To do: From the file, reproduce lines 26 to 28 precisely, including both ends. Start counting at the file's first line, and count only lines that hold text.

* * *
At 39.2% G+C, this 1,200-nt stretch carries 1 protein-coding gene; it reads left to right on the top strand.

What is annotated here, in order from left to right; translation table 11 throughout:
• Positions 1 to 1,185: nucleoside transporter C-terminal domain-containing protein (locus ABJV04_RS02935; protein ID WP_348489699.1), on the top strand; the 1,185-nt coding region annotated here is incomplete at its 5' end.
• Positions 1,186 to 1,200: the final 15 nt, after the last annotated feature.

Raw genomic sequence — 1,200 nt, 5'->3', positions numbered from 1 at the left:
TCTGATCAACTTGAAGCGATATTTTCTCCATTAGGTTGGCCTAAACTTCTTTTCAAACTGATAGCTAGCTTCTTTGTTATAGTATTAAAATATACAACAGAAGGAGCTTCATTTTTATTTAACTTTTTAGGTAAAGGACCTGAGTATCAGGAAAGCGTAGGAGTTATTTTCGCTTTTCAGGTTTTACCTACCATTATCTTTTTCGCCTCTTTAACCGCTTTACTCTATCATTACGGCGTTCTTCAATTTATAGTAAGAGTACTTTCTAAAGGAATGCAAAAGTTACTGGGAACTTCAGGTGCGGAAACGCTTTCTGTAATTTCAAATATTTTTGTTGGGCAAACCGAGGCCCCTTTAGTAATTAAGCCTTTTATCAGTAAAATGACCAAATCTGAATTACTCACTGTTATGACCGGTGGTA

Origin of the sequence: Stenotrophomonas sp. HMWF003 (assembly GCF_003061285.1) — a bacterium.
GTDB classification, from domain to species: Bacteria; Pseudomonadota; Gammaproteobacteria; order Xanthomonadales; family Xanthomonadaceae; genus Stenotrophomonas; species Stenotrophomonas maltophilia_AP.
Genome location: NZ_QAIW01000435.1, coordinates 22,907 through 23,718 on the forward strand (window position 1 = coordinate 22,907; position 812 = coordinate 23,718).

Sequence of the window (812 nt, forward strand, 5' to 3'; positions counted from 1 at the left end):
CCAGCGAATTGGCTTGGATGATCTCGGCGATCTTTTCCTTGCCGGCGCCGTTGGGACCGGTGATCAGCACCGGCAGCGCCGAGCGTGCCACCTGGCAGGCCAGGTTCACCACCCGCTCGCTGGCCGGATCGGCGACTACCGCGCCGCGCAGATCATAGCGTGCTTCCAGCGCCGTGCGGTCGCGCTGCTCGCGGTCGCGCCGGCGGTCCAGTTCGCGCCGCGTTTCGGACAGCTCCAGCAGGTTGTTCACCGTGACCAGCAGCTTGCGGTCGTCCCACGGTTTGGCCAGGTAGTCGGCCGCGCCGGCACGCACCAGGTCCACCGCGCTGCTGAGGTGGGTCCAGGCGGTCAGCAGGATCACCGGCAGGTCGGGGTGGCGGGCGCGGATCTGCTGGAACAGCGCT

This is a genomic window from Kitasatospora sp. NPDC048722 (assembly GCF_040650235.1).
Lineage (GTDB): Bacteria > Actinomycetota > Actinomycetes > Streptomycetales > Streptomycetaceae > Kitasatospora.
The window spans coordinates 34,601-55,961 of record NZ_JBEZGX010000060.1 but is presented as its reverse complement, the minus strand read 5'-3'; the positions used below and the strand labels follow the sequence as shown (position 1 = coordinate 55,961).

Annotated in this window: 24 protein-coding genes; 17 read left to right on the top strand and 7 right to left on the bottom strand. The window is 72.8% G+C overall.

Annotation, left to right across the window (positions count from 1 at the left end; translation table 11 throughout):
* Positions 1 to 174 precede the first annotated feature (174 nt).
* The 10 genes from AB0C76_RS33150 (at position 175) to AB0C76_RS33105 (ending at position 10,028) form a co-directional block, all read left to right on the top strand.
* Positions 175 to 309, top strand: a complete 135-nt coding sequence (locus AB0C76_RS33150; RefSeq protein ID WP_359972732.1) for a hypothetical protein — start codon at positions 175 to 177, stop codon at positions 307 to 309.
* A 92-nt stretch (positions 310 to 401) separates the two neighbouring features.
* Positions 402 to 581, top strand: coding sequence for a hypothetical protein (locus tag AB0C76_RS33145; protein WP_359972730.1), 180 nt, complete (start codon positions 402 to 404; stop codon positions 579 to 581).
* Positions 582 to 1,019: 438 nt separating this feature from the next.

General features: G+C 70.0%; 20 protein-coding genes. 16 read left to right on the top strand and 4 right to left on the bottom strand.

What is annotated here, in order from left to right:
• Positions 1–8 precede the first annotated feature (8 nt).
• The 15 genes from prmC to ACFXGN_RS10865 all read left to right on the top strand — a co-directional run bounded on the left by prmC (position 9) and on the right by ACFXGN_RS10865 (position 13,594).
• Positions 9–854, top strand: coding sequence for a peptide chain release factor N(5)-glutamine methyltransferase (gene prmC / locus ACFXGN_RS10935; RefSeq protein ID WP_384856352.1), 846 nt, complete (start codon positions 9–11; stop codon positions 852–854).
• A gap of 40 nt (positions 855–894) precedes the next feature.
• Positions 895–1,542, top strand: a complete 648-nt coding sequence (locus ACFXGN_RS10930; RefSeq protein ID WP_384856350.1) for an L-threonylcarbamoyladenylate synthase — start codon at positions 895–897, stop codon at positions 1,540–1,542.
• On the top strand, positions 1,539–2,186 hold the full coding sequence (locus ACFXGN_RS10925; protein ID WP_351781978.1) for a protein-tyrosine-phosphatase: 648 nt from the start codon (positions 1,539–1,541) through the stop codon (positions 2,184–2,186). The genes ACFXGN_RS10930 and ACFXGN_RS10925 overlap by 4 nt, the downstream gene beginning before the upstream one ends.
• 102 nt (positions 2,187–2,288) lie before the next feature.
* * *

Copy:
• The 15 genes from prmC to ACFXGN_RS10865 all read left to right on the top strand — a co-directional run bounded on the left by prmC (position 9) and on the right by ACFXGN_RS10865 (position 13,594).
• Positions 9–854, top strand: coding sequence for a peptide chain release factor N(5)-glutamine methyltransferase (gene prmC / locus ACFXGN_RS10935; RefSeq protein ID WP_384856352.1), 846 nt, complete (start codon positions 9–11; stop codon positions 852–854).
• A gap of 40 nt (positions 855–894) precedes the next feature.